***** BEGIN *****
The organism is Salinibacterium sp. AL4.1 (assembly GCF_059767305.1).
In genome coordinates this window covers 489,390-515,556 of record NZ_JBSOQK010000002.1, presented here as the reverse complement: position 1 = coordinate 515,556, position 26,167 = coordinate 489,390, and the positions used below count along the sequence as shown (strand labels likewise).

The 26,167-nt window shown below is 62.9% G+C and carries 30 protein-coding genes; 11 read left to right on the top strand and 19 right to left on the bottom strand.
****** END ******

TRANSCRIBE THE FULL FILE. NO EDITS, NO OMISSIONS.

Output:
The organism is Salinibacterium sp. AL4.1 (assembly GCF_059767305.1).
In genome coordinates this window covers 489,390-515,556 of record NZ_JBSOQK010000002.1, presented here as the reverse complement: position 1 = coordinate 515,556, position 26,167 = coordinate 489,390, and the positions used below count along the sequence as shown (strand labels likewise).

The 26,167-nt window shown below is 62.9% G+C and carries 30 protein-coding genes; 11 read left to right on the top strand and 19 right to left on the bottom strand.